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Companies Must Now Prepare For The EEOC's New War


The Equal Employment Opportunity Commission (EEOC) has the authority to investigate charges of discrimination against employers who are covered by the law. (The agency's) role in an investigation is to fairly and accurately assess the allegations in the charge and then make a finding. — An EEOC overview statement from its website says.

The EEOC's mission to stop and remedy unlawful employment practices has not changed. However, the methods the agency utilizes to achieve its goals have markedly evolved, especially in recent years. Indeed, some argue that the EEOC has turned into an agency that "shoots first and aims second." Others are more diplomatic and say that the EEOC has become "increasingly aggressive." Regardless of the characterization, it is clear that the EEOC's process of investigating claims is different.

It appears that the EEOC is no longer motivated by the amount of readily identifiable claimants. Instead, the EEOC is focusing on remedying discrimination for unknown and unnamed classes of individuals and pursuing a new number with public relations appeal and record settlement amounts.

The EEOC's draft strategic plan for fiscal years 2012-2016 came as no surprise to many employers. Employers already felt the effects of the agency's initiative. They experienced more onsite interviews relating to administrative charges and broad requests for information that sought documents and data sometimes unrelated to the case at issue. Too often, the agency was less willing to compromise and more likely to cast them as wrong-doers. Employers should take action to protect themselves from systemic investigations. In particular, employers should conduct regular audits of their hiring, pay, promotion and termination policies and practices. Employers should also thoroughly review their background and credit-check policies to ensure that they are substantially related to the applicant's/employee's position. In addition, companies should train human resource personnel and members of management on these policies. Engage outside counsel to perform the audits so that the audit results are protected by the attorney-client privilege and work-product doctrine.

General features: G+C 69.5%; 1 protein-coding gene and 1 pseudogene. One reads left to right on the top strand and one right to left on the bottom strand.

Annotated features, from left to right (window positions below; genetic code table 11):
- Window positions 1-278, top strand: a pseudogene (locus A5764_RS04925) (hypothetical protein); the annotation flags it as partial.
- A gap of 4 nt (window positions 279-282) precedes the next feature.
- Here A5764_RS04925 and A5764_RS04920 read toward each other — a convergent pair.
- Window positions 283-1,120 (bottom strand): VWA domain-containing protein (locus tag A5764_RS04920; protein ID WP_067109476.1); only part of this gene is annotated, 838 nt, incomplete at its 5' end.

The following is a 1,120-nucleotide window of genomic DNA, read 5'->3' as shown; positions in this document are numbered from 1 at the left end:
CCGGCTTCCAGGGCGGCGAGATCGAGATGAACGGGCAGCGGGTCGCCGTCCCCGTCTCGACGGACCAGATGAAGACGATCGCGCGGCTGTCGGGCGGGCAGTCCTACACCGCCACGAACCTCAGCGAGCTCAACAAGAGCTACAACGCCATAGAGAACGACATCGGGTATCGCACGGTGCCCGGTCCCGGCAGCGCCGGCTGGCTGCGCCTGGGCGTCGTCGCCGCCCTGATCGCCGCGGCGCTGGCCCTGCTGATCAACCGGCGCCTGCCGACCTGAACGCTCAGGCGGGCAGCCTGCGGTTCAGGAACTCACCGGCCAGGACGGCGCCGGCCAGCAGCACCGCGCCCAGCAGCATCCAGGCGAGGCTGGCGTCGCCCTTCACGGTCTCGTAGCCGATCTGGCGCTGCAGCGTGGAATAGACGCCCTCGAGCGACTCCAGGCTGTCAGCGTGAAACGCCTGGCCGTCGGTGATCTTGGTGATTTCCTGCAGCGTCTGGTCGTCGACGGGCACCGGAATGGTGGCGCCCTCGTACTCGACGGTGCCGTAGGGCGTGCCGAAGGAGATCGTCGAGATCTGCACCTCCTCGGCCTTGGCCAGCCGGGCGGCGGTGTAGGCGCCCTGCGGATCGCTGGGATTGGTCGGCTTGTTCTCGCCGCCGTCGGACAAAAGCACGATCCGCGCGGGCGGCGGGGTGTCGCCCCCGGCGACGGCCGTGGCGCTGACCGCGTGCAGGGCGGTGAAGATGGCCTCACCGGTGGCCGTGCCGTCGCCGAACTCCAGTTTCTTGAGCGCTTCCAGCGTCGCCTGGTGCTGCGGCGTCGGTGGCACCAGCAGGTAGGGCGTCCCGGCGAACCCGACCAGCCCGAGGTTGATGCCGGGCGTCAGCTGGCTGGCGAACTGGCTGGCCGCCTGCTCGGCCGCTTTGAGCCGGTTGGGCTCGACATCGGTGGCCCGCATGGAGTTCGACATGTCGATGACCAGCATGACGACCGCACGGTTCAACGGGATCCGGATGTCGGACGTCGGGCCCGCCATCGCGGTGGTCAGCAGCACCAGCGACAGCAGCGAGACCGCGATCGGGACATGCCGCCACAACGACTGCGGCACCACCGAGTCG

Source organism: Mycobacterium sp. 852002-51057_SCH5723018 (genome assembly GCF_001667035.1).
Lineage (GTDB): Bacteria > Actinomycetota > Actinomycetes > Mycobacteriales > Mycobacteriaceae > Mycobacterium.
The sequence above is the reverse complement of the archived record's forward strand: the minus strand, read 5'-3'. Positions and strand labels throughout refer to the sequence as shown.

Companies should not be afraid to pushback on EEOC demands that stand in contradiction to agency publications, like requests for applicant age data. Employers should propose alternate means as a compromise. If compromise is not possible, the companies should reject the EEOC's demand and/or challenge the EEOC in court. In today's climate, companies must be cognizant of the fact that they are vulnerable to a systemic investigation and take appropriate steps to protect themselves.

This article appeared in the November 5, 2012 edition of the Chicago Daily Law Bulletin.

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